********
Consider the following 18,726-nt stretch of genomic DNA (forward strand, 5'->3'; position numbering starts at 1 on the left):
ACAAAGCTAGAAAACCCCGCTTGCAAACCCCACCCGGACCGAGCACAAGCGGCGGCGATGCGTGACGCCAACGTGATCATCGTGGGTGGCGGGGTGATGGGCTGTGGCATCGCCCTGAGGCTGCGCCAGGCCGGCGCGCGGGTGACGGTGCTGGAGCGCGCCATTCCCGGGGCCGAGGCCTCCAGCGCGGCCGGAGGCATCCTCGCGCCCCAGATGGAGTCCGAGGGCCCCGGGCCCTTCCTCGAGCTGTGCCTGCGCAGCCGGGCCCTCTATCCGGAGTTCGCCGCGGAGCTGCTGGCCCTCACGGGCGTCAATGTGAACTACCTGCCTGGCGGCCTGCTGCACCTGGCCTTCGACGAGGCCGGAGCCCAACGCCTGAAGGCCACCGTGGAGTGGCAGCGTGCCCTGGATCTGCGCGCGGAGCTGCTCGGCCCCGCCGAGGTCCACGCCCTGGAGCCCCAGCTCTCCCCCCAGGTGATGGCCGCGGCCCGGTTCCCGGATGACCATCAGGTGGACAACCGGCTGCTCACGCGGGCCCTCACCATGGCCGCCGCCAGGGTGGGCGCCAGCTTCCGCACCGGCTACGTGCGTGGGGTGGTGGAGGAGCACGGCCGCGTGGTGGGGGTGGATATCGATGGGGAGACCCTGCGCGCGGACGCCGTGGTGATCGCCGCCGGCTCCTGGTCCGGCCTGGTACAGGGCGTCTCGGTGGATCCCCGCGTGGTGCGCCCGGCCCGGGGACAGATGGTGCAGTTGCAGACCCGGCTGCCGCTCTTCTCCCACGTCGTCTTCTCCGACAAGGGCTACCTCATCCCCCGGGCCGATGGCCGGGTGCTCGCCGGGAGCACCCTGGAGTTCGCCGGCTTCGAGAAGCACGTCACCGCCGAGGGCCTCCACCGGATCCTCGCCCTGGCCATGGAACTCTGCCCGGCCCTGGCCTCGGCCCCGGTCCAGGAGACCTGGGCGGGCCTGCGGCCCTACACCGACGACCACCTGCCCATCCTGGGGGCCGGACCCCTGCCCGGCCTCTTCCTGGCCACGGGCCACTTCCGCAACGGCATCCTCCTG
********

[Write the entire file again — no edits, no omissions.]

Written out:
Consider the following 18,726-nt stretch of genomic DNA (forward strand, 5'->3'; position numbering starts at 1 on the left):
ACAAAGCTAGAAAACCCCGCTTGCAAACCCCACCCGGACCGAGCACAAGCGGCGGCGATGCGTGACGCCAACGTGATCATCGTGGGTGGCGGGGTGATGGGCTGTGGCATCGCCCTGAGGCTGCGCCAGGCCGGCGCGCGGGTGACGGTGCTGGAGCGCGCCATTCCCGGGGCCGAGGCCTCCAGCGCGGCCGGAGGCATCCTCGCGCCCCAGATGGAGTCCGAGGGCCCCGGGCCCTTCCTCGAGCTGTGCCTGCGCAGCCGGGCCCTCTATCCGGAGTTCGCCGCGGAGCTGCTGGCCCTCACGGGCGTCAATGTGAACTACCTGCCTGGCGGCCTGCTGCACCTGGCCTTCGACGAGGCCGGAGCCCAACGCCTGAAGGCCACCGTGGAGTGGCAGCGTGCCCTGGATCTGCGCGCGGAGCTGCTCGGCCCCGCCGAGGTCCACGCCCTGGAGCCCCAGCTCTCCCCCCAGGTGATGGCCGCGGCCCGGTTCCCGGATGACCATCAGGTGGACAACCGGCTGCTCACGCGGGCCCTCACCATGGCCGCCGCCAGGGTGGGCGCCAGCTTCCGCACCGGCTACGTGCGTGGGGTGGTGGAGGAGCACGGCCGCGTGGTGGGGGTGGATATCGATGGGGAGACCCTGCGCGCGGACGCCGTGGTGATCGCCGCCGGCTCCTGGTCCGGCCTGGTACAGGGCGTCTCGGTGGATCCCCGCGTGGTGCGCCCGGCCCGGGGACAGATGGTGCAGTTGCAGACCCGGCTGCCGCTCTTCTCCCACGTCGTCTTCTCCGACAAGGGCTACCTCATCCCCCGGGCCGATGGCCGGGTGCTCGCCGGGAGCACCCTGGAGTTCGCCGGCTTCGAGAAGCACGTCACCGCCGAGGGCCTCCACCGGATCCTCGCCCTGGCCATGGAACTCTGCCCGGCCCTGGCCTCGGCCCCGGTCCAGGAGACCTGGGCGGGCCTGCGGCCCTACACCGACGACCACCTGCCCATCCTGGGGGCCGGACCCCTGCCCGGCCTCTTCCTGGCCACGGGCCACTTCCGCAACGGCATCCTCCTG